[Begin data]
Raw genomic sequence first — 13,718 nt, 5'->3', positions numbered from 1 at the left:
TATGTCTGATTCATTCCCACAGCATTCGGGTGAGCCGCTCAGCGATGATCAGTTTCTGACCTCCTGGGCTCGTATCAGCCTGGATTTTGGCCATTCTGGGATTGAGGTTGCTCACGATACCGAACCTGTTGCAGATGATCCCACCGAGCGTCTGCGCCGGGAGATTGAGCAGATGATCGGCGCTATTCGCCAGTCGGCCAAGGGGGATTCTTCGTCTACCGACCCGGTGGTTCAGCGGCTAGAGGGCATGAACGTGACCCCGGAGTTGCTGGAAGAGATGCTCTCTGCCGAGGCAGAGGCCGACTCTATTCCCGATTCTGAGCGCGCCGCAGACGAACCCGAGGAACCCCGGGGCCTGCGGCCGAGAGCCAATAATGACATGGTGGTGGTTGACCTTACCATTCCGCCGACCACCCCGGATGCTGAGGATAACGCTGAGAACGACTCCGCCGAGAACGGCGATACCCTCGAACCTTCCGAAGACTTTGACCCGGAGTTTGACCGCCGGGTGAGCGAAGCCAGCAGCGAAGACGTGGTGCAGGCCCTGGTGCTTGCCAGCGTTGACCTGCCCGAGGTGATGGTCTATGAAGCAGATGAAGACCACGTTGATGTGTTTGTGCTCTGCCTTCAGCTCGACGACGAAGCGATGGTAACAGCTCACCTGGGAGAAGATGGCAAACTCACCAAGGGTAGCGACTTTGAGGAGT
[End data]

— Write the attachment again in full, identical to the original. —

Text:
Raw genomic sequence first — 13,718 nt, 5'->3', positions numbered from 1 at the left:
TATGTCTGATTCATTCCCACAGCATTCGGGTGAGCCGCTCAGCGATGATCAGTTTCTGACCTCCTGGGCTCGTATCAGCCTGGATTTTGGCCATTCTGGGATTGAGGTTGCTCACGATACCGAACCTGTTGCAGATGATCCCACCGAGCGTCTGCGCCGGGAGATTGAGCAGATGATCGGCGCTATTCGCCAGTCGGCCAAGGGGGATTCTTCGTCTACCGACCCGGTGGTTCAGCGGCTAGAGGGCATGAACGTGACCCCGGAGTTGCTGGAAGAGATGCTCTCTGCCGAGGCAGAGGCCGACTCTATTCCCGATTCTGAGCGCGCCGCAGACGAACCCGAGGAACCCCGGGGCCTGCGGCCGAGAGCCAATAATGACATGGTGGTGGTTGACCTTACCATTCCGCCGACCACCCCGGATGCTGAGGATAACGCTGAGAACGACTCCGCCGAGAACGGCGATACCCTCGAACCTTCCGAAGACTTTGACCCGGAGTTTGACCGCCGGGTGAGCGAAGCCAGCAGCGAAGACGTGGTGCAGGCCCTGGTGCTTGCCAGCGTTGACCTGCCCGAGGTGATGGTCTATGAAGCAGATGAAGACCACGTTGATGTGTTTGTGCTCTGCCTTCAGCTCGACGACGAAGCGATGGTAACAGCTCACCTGGGAGAAGATGGCAAACTCACCAAGGGTAGCGACTTTGAGGAGT